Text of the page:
LED Taxand – EU Tax Insider No. 3/2018 – Clarifications of the Italian tax authorities (ITA) on the transfer of a going concern under the EU Merger Directive
Clarifications of the Italian tax authorities (ITA) on the transfer of a going concern under the EU Merger Directive: full neutrality only if certain conditions are met
Italian tax authorities’ resolution no. 63 issued on the 9th of August 2018 clarified that a transfer of a going concern belonging to the Italian permanent establishment of a French resident company (Transferor) to an Italian resident company (Transferee) is fully tax neutral only if certain conditions are met.
The case addressed by the resolution and the position shared by the ITA
In the resolution the ITA confirm that the contribution of the going concern belonging to the permanent establishment of a company resident in an EU Member State (e.g. France) to a company resident in the same Member State of the said permanent establishment (e.g. Italy) falls under the scope of application of the EU Merger Directive (Directive 2005/19/EC).
In particular, the ITA confirmed that Articles 178, 179 and 176 of the ITC apply and therefore the contribution of the said going concern does not give rise to any taxable gain to the extent that the fiscal values of the assets and liabilities pertaining to it remain the same as they were in the hands of the Transferor prior to the contribution.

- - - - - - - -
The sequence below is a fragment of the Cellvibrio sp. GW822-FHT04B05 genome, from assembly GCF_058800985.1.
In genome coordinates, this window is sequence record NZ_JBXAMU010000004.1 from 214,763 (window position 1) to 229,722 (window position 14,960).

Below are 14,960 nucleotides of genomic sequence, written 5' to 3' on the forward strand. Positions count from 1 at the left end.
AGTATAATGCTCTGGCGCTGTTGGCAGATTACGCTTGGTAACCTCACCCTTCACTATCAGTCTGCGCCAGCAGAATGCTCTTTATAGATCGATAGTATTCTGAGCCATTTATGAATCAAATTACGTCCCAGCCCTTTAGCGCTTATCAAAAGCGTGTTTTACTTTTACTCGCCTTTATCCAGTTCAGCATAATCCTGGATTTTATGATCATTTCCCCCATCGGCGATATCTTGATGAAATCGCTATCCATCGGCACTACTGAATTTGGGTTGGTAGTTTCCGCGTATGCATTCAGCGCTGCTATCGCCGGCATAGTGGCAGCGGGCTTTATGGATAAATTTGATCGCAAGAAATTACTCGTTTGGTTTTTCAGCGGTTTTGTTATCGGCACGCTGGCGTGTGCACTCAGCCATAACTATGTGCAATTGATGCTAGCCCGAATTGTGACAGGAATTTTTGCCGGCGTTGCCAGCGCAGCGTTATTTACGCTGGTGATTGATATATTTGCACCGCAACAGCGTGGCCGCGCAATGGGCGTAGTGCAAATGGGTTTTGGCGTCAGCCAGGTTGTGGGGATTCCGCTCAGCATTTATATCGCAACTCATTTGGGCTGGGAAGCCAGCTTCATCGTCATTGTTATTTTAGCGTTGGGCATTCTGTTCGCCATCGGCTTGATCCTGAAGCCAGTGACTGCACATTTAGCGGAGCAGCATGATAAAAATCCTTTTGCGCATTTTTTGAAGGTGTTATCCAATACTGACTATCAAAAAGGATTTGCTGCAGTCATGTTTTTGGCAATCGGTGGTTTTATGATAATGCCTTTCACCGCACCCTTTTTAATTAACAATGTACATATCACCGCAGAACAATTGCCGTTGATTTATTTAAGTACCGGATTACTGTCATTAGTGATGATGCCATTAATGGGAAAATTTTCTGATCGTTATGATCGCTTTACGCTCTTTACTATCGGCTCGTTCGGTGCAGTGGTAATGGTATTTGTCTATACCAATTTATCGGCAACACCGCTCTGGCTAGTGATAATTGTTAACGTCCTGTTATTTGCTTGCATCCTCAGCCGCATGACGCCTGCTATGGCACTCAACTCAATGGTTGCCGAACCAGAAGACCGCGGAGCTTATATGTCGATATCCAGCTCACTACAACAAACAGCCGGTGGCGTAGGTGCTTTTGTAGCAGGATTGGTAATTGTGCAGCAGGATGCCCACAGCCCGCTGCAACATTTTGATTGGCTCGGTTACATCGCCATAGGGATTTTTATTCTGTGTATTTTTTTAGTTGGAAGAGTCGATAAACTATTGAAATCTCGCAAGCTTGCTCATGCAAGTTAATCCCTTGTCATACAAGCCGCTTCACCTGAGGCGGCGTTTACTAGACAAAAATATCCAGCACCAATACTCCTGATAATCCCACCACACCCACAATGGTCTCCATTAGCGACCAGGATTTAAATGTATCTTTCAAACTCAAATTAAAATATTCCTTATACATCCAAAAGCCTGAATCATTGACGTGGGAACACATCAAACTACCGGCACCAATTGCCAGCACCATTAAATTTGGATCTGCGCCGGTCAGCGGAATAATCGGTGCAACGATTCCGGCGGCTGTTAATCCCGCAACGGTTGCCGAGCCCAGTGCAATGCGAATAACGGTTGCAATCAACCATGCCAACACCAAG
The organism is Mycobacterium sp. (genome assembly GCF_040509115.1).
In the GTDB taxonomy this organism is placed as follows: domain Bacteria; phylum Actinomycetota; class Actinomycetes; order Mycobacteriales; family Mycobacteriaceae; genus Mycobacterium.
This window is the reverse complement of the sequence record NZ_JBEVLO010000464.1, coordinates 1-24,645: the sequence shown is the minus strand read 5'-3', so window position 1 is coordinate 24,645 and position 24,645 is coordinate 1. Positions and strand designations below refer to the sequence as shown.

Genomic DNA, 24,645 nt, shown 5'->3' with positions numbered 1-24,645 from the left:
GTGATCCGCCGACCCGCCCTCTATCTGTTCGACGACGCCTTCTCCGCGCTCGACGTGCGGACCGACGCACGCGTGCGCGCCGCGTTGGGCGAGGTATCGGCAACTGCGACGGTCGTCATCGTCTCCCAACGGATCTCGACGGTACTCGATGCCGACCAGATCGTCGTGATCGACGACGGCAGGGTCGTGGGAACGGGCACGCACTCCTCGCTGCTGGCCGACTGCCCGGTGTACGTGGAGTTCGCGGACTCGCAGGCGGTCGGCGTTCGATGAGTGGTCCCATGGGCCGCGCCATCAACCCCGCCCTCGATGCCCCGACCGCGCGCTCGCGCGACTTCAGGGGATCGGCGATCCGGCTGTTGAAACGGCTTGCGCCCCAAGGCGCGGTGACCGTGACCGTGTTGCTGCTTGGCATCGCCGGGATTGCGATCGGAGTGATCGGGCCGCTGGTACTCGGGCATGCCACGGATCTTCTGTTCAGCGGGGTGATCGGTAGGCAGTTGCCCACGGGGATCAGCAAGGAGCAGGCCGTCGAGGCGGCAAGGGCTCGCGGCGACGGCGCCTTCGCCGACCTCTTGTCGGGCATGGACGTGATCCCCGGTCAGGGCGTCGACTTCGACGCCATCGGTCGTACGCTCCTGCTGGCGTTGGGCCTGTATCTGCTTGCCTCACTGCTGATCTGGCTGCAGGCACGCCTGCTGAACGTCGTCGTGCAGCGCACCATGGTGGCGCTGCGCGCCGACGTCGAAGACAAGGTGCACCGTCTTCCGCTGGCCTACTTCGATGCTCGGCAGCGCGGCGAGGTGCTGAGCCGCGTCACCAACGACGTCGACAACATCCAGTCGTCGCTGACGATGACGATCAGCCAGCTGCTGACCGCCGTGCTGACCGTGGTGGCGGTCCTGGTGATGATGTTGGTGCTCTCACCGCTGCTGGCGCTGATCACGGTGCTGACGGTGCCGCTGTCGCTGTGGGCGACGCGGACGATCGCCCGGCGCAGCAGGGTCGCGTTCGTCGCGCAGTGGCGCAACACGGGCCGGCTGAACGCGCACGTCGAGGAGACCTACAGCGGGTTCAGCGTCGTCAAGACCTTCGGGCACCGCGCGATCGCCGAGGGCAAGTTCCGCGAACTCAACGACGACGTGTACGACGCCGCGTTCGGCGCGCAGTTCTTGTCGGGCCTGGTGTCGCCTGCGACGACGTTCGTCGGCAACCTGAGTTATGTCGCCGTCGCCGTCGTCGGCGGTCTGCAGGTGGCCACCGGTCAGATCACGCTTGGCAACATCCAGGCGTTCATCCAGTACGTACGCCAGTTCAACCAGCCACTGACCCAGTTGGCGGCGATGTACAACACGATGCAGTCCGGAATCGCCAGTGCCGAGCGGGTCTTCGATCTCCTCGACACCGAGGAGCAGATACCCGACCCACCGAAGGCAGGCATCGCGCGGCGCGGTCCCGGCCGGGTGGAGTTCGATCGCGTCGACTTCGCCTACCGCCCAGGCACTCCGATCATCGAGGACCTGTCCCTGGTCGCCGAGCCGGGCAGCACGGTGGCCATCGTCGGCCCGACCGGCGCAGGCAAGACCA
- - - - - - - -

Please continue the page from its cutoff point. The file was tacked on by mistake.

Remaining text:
As regards the shares received by the Transferor in exchange of the contribution, in lack of a specific provision in the EU Merger Directive, the ITA maintained that in order to benefit from the tax neutrality such shares must be attributed, as functionally connected, to the Italian permanent establishment of the Transferor; should it be the case, the received shares would inherit the same taxable base as the transferred going concern had prior to the contribution.
Conversely, according to the Italian Tax authorities, should the newly issued shares be attributed to the foreign head office of the Transferor as a direct consequence of the contribution or pursuant to a subsequent transfer, a taxable capital gain would arise and be equal to the positive difference between the fair market value of the shares and the last fiscal value the going concern had in the hands of the Transferor prior to the contribution.
In this respect, the Italian Tax Authorities also affirmed that if the conditions provided for by Article 87 of the ITC were met the said capital gain would benefit from the participation exemption regime and, therefore, only the 5% of its total amount would be subject to Italian income tax.
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